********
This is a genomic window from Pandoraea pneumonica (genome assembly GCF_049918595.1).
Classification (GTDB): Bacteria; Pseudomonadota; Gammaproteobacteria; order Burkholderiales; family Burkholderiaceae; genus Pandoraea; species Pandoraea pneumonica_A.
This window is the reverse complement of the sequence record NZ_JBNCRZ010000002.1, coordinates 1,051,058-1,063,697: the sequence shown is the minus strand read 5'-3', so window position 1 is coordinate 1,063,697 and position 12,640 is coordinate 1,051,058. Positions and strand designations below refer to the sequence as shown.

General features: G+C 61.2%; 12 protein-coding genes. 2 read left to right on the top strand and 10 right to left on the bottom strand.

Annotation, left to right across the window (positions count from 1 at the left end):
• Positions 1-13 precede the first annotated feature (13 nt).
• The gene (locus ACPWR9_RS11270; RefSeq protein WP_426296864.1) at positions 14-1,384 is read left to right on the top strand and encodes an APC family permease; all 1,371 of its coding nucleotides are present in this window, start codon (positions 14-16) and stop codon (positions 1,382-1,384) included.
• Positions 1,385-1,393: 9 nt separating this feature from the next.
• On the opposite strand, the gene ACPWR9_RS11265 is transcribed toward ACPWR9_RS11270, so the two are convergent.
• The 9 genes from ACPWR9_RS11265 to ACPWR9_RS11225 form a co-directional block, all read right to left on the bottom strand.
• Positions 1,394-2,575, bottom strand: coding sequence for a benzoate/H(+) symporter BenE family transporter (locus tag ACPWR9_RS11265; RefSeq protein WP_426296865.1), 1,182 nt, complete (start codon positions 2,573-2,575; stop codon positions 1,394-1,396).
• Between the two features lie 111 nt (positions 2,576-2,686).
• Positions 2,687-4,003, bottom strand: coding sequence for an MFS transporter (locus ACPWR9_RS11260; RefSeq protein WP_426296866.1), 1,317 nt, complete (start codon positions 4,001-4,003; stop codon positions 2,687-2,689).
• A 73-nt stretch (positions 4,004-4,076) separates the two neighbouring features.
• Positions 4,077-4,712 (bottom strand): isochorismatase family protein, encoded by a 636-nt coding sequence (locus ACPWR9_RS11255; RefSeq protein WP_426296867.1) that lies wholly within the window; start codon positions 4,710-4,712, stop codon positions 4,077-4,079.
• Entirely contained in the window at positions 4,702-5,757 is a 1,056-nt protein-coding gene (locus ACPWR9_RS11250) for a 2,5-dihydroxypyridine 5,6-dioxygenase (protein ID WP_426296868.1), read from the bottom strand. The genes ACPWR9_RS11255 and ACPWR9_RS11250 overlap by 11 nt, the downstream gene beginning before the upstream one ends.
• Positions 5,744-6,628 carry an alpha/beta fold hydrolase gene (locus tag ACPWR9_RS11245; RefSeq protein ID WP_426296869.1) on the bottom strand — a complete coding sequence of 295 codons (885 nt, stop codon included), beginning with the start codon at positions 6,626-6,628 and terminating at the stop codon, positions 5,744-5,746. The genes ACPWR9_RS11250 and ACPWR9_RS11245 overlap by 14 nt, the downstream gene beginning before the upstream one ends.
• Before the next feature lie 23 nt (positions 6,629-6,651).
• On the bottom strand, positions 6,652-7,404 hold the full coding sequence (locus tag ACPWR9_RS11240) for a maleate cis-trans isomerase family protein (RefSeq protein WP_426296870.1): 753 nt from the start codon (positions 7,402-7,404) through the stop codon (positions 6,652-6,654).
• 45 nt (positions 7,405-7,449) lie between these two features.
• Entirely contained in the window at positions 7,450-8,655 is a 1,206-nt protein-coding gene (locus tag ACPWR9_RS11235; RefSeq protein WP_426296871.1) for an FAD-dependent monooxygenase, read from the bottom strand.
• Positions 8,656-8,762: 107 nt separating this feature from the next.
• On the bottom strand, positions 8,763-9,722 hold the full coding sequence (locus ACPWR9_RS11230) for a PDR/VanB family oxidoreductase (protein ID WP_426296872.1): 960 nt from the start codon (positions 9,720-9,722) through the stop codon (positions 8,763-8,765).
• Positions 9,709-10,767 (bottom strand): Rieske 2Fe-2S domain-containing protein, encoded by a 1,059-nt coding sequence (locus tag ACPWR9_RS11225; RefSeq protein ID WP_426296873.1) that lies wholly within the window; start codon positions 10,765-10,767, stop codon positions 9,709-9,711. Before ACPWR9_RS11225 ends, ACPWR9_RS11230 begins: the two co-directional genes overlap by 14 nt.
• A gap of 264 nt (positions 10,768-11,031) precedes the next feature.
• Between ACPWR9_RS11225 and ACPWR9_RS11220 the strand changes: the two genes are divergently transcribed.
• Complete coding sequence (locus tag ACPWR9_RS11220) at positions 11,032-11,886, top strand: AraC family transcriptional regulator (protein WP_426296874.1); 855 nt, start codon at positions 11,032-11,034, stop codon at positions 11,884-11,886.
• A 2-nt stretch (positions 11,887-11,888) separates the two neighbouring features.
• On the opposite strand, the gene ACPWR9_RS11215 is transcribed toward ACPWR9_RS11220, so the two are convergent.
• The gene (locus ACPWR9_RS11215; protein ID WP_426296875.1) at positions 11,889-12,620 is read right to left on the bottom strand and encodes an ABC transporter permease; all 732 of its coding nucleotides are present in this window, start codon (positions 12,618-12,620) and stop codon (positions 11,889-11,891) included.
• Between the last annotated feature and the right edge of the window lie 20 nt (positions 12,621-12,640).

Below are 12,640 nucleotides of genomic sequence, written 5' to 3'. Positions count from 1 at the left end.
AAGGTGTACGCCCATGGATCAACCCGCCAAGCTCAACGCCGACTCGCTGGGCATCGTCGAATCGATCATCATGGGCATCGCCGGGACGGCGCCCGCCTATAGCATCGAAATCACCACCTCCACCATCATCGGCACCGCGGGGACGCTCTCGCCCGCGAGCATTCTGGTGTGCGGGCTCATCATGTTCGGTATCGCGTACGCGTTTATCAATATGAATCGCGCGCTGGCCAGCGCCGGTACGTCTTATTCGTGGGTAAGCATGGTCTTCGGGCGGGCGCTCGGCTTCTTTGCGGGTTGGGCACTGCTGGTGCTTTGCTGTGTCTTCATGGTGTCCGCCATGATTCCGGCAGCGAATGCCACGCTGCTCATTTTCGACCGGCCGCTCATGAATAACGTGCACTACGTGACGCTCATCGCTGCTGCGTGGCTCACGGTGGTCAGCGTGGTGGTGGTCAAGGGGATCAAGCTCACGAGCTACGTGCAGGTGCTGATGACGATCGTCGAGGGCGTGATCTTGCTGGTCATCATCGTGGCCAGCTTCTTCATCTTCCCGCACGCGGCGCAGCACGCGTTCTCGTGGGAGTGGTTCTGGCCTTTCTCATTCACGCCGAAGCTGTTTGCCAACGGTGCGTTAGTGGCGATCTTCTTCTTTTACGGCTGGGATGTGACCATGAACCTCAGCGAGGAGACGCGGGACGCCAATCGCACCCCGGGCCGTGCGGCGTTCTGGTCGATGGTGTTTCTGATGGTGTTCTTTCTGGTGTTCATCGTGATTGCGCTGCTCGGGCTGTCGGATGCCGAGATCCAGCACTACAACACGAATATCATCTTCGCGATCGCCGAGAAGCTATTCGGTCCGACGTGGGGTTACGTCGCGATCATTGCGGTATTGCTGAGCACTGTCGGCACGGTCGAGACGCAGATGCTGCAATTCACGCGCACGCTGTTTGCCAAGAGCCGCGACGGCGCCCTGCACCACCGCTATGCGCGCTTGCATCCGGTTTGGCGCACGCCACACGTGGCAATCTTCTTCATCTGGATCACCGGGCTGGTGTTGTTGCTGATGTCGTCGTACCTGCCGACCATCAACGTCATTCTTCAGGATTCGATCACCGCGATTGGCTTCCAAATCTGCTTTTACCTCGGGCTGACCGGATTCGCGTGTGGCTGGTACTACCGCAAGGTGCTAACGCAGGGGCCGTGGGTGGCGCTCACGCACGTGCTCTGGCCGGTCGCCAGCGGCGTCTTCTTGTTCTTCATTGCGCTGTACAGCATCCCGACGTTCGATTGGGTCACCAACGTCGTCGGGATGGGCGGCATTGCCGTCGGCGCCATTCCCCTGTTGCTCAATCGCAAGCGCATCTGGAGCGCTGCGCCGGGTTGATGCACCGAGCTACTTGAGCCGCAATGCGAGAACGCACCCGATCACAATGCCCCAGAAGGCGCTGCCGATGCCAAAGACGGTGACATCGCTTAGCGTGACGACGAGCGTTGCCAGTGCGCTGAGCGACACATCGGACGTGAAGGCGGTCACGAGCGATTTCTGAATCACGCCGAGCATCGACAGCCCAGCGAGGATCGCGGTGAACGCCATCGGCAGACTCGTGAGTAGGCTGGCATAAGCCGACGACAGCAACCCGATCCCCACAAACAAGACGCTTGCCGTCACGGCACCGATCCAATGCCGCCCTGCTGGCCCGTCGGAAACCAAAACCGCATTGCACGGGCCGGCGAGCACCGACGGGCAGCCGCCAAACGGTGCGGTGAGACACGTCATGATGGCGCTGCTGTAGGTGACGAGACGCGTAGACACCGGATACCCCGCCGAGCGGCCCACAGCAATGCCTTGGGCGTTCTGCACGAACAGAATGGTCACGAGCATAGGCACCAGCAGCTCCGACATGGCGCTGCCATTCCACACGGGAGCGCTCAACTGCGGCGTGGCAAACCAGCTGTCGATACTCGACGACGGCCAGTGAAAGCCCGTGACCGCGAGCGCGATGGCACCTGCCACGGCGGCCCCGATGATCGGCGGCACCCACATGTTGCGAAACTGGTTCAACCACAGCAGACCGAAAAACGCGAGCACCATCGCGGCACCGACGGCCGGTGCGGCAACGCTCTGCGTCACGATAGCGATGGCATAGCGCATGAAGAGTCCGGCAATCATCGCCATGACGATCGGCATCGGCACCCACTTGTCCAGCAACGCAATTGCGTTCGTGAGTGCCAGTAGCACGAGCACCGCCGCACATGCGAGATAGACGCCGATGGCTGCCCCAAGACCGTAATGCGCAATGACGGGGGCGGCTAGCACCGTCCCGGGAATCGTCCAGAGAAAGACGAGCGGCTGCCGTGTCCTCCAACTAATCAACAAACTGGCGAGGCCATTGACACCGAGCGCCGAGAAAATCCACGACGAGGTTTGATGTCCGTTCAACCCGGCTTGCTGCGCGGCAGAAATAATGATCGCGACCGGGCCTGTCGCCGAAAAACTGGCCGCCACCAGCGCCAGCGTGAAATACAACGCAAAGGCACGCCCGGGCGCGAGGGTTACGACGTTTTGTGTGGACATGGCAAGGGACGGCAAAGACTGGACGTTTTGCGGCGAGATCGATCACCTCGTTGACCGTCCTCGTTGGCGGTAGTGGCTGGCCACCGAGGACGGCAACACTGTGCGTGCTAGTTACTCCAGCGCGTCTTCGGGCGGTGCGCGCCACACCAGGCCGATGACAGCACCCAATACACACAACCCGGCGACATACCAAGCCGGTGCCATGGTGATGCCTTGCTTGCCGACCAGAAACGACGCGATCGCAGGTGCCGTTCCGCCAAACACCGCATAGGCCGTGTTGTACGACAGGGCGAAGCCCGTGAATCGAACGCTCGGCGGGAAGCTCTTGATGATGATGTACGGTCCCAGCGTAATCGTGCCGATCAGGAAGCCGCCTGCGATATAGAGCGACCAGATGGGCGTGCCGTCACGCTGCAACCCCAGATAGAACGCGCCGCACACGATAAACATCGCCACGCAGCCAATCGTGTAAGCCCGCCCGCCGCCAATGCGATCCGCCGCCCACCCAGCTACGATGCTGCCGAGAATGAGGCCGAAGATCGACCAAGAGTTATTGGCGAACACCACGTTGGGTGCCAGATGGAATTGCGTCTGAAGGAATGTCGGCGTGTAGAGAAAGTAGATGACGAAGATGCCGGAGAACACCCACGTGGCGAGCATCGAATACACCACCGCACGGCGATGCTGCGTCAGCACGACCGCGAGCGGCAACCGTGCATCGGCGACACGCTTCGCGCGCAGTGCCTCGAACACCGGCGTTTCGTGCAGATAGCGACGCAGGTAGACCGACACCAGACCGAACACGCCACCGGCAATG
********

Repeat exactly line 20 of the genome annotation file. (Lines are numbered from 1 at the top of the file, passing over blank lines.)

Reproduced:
• 45 nt (positions 7,405-7,449) lie between these two features.